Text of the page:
Osram and Paradox install smart outdoor SSL in St. Gallen, Switzerland

June 20, 2018
Mesh wireless network enables control of LED street lights for programmatic changes in light levels, while optical sensors enable autonomous dimming for maximum energy savings.

Mesh wireless network enables control of LED street lights for programmatic changes in light levels, while optical sensors enable autonomous dimming for maximum energy savings.

Osram Lighting AG and Paradox Engineering SA (part of the MinebeaMitsumi Group) have announced an outdoor smart lighting pilot project in the city of St. Gallen, Switzerland. Working with St. Gallen Stadtwerke, a utility and public works company, Osram supplied around 60 SL20 luminaires that have been installed along Oberstrasse, a local street. The solid-state lighting (SSL) system is connected by Paradox wireless mesh technology and managed by the Paradox PE Smart Urban Network platform.

Interested in articles & announcements on smart outdoor lighting and smart cities?

Osram and Paradox have worked on projects together for several years. Back in 2016, we covered news of their partnership that would enable Osram to support smart city applications on its outdoor lighting products.

St. Gallen Stadtwerke can manage all the luminaires in the pilot area from a web-based control console. The operator can switch lamps on or off or dim them individually or in assigned groups. And programs can control the lighting based on time of the day, day of the week, and/or time of year.

Meanwhile, the sensor integrated in the luminaires affords autonomous control. It allows the lights to further reduce energy usage when no traffic is present late at night. The partners in the pilot expect the implementation to deliver 65% energy savings relative to legacy outdoor lighting technologies.

The streets of St. Gallen, Switzerland are on their way to getting smarter with a network of mesh-connected LED street lights courtesy of Osram Lighting and Paradox Engineering.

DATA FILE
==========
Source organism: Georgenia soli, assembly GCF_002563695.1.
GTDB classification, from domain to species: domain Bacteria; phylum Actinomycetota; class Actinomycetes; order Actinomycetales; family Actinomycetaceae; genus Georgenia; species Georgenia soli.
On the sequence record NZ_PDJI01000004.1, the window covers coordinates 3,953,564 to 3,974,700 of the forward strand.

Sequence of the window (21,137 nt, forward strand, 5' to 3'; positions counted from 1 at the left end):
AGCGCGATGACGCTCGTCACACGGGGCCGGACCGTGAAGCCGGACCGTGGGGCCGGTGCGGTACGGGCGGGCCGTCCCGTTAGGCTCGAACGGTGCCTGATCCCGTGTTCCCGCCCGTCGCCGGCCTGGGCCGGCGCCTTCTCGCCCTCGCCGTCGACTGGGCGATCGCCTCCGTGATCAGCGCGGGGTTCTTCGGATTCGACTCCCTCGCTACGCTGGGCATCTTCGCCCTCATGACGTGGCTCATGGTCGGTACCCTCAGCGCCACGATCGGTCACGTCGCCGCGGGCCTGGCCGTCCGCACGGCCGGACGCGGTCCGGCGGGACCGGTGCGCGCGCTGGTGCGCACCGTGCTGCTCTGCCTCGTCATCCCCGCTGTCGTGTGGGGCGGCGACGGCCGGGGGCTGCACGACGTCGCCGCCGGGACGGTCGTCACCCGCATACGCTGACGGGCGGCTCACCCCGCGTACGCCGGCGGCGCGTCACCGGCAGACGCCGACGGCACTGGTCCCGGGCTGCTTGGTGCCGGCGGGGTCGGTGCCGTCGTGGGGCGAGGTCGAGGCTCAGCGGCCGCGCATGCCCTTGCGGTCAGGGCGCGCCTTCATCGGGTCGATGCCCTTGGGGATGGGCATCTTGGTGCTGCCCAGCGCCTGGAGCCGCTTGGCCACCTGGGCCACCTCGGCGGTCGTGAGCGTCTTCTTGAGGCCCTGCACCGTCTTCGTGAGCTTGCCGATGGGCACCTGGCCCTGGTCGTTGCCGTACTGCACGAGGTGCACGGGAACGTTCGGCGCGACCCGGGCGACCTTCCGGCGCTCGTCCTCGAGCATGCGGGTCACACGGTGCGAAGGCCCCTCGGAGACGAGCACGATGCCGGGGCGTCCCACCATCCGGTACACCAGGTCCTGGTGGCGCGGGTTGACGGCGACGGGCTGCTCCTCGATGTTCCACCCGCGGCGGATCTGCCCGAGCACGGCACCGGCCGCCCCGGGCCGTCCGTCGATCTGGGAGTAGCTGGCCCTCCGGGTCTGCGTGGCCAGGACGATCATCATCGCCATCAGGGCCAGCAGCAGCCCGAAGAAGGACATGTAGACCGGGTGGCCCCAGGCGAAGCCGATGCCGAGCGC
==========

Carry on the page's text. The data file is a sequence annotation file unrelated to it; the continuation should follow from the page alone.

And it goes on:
“Using energy and available resources responsibly is very important for an innovative city like St. Gallen,” said Urs Etter, head of public lighting at St. Gallen Stadtwerke. “Street lighting has a direct impact on attractiveness of a city, so we were looking for the best possible balance between the need to save energy, emissions, and money on one hand, and that to safeguard quality of life and public safety. We have been investing in LED systems for some years, and we are proud to turn on this dynamic smart lighting solution, which will further improve our sustainability performance. As we invest for the future of our city, this technology is open to any extension and development we might need — and that’s a great benefit for us.”

Moving back to the technology, Paradox has a history of relying on open standards for its connected SSL products. And the company was an early mover in smart city applications. Back in 2015, we covered the Danish Outdoor Lighting Lab (DOLL) that was conceived to enable and encourage smart city application development, and Paradox was an early participant in that living lab endeavor.

The company relies on an IEEE 802.15.4 wireless physical layer (PHY) that’s widely used in IoT applications and is the PHY specified in the ZigBee standards. But Paradox uses the Internet Protocol (IP) — specifically, IPv6-based 6LoWPAN (IPv6 over Low power Wireless Personal Area Network) — to send control commands and retrieve operational data. Those communications between sensors, luminaires, and gateways happen at relatively low data rates. See a feature article for an understanding of why some people believe IP will ultimately be the best choice for SSL connectivity.

Paradox further supports what it calls “Wireless Highspeed IoT networks” in its gateways. Typical devices might be video cameras or public Wi-Fi hotspots. Those types of devices would typically connect to the gateway via Wi-Fi.

The system being trialed in St. Gallen further holds the potential to host other smart city applications in the future and of course can be expanded to cover larger areas of the city. Paradox supports smart parking and metering applications among other possibilities.

About the Author

Maury Wright | Editor in Chief

Maury Wright is an electronics engineer turned technology journalist, who has focused specifically on the LED & Lighting industry for the past decade. Wright first wrote for LEDs Magazine as a contractor in 2010, and took over as Editor-in-Chief in 2012. He has broad experience in technology areas ranging from microprocessors to digital media to wireless networks that he gained over 30 years in the trade press. Wright has experience running global editorial operations, such as during his tenure as worldwide editorial director of EDN Magazine, and has been instrumental in launching publication websites going back to the earliest days of the Internet. Wright has won numerous industry awards, including multiple ASBPE national awards for B2B journalism excellence, and has received finalist recognition for LEDs Magazine in the FOLIO Eddie Awards. He received a BS in electrical engineering from Auburn University.